Yizhou Lu

Farmer’s Market

Art District, LA
Local farmers bring fresh seasonal food with their pride and the story behind it to the market where they can essentially display and organize their products with zero-emmision. The customers are welcomed to learn and experience what they heard from farmers about growing and cooking tips. The farmer market would also let vistiors and farmers be more aware of the soil health and issues through their foods workshop / zero waste / soil health experience, and spread it to the whole local community.

Group Kitchen
Soil Lab



Market Space

The purpose of the retail area's design is to convert the conventional
market stall into a well-organized and effective modular selling farm
products. I chose to group four containers together for maximum product
display, comfort for farmers, and ease of loading. The container facing the
street can be moved toward the facade using the rail system, making it
simpler for farmers to load goods.


Modular Containers

The needs of the farmer inspired the design. Each module may stand in
for a distinct region of local food production. Two retail modules with
organizational shelving, one educational module, and a portable storage
module make up the four containers that make up the modular.

Gathering Space

The wall poster includes details on the location of food production,
the components of food, and the crop-care practices of farmers.
With those specifics, food origin would be promoted, demand would
rise, tourists would learn about the foods' histories, and farmers would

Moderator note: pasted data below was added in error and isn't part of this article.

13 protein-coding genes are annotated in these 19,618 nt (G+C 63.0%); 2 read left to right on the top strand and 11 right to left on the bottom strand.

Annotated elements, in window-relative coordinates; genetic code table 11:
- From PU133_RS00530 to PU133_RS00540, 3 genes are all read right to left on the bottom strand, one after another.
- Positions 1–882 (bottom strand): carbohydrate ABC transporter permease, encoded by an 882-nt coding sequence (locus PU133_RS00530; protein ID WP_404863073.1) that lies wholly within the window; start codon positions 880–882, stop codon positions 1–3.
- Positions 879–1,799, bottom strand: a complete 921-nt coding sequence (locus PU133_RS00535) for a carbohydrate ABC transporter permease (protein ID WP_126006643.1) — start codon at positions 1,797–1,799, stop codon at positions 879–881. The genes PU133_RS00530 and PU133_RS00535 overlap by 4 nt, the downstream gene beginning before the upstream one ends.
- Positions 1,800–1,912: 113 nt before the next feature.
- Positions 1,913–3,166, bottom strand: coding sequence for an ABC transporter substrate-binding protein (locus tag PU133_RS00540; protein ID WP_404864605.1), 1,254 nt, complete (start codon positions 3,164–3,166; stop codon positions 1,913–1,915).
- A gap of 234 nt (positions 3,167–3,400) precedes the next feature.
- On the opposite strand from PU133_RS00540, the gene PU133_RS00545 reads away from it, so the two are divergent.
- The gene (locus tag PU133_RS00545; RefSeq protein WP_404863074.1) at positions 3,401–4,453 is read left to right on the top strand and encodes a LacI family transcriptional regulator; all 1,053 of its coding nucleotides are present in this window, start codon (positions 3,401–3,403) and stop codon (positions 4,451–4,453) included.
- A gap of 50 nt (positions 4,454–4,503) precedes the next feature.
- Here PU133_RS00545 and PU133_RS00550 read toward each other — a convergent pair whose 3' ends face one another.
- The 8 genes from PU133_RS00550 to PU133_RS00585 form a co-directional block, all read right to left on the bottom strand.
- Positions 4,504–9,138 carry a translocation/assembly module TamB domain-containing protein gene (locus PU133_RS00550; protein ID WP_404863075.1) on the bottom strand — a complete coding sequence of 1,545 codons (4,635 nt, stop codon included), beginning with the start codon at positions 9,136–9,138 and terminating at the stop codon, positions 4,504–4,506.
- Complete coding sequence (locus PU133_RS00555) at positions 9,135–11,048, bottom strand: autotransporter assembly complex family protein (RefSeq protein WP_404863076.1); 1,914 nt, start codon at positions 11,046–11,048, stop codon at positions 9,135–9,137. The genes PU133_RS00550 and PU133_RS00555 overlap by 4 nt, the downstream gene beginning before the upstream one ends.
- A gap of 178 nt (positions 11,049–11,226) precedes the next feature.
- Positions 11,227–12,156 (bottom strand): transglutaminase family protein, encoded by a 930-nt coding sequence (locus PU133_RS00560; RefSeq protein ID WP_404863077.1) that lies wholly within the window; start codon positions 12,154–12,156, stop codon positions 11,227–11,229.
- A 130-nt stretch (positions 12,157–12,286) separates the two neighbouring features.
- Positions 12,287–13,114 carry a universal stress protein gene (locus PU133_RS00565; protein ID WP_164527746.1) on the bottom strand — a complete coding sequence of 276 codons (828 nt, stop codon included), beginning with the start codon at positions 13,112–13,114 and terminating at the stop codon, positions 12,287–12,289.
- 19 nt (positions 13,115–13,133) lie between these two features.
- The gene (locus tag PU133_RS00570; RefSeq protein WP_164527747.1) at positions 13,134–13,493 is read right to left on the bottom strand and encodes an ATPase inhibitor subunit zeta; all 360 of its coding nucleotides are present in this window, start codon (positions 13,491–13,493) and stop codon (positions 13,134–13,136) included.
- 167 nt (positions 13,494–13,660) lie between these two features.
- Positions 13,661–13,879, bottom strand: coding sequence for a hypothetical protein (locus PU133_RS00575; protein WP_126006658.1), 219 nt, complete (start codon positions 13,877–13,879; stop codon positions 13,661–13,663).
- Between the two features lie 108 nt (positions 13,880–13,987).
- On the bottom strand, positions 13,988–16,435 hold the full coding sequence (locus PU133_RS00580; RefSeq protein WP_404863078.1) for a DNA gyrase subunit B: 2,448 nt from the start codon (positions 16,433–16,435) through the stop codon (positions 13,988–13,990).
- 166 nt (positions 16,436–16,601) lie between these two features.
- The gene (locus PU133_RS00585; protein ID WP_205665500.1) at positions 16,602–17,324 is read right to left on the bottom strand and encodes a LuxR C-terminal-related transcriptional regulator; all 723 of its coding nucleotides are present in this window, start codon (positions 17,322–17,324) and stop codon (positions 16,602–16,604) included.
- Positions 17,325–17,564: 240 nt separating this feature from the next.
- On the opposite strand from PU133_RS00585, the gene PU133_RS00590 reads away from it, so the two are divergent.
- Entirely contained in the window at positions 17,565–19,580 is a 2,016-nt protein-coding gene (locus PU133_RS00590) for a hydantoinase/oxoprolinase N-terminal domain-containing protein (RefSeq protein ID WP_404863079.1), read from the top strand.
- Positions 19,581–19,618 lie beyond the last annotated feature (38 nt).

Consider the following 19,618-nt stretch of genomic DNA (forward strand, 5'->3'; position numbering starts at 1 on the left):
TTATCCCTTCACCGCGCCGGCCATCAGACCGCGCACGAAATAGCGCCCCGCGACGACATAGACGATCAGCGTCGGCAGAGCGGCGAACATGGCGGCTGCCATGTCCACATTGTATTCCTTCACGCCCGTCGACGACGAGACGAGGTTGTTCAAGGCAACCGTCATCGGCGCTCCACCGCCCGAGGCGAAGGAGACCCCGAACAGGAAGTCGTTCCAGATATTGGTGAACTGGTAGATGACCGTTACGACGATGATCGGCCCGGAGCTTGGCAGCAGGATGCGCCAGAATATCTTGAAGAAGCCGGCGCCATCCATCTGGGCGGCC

be more proud of their produce. Visitors can use the overhang catwalk
to access the seating area or the kitchen after gathering the ingredients.

Group Kitchen

Visitors can interact with the ingredients they purchased right away
in the group kitchen. Farmers are encouraged to take part in community
events and demonstrate food preparation and cooking techniques in this
open area. There is a gray water system under the floor because this area
uses a lot of water. People can observe how the metal grid floor distributes
water to the plants.

Dining Space

The dining area is made up of six mini adobe homes and a
semi-underground soil exposition. The adobe house makes
an effort to show the range of soil applications. They are
among the earliest sustainable building materials and
are strong, flexible, and sound insulating. Visitors could savor
their meals intheir privacy space while learning about what
happens below the surface.

Soil Lab

The last experience is the soil lab. The adobe house under it
acts as a structure support, and reminds people here it is related
to the soil. The farmers are welcome to bring the soil in their farm
and test it, to find out the nutritions levels, and the soil conditions.
If the soil has been polluted, the lab will provide technical support
to clean it.

Visitors would become more conscious of food and environmental issues after visiting Terra.
Farmers would gain knowledge on how to grow appropriate crops and receive a clear solution to the current drought issue.

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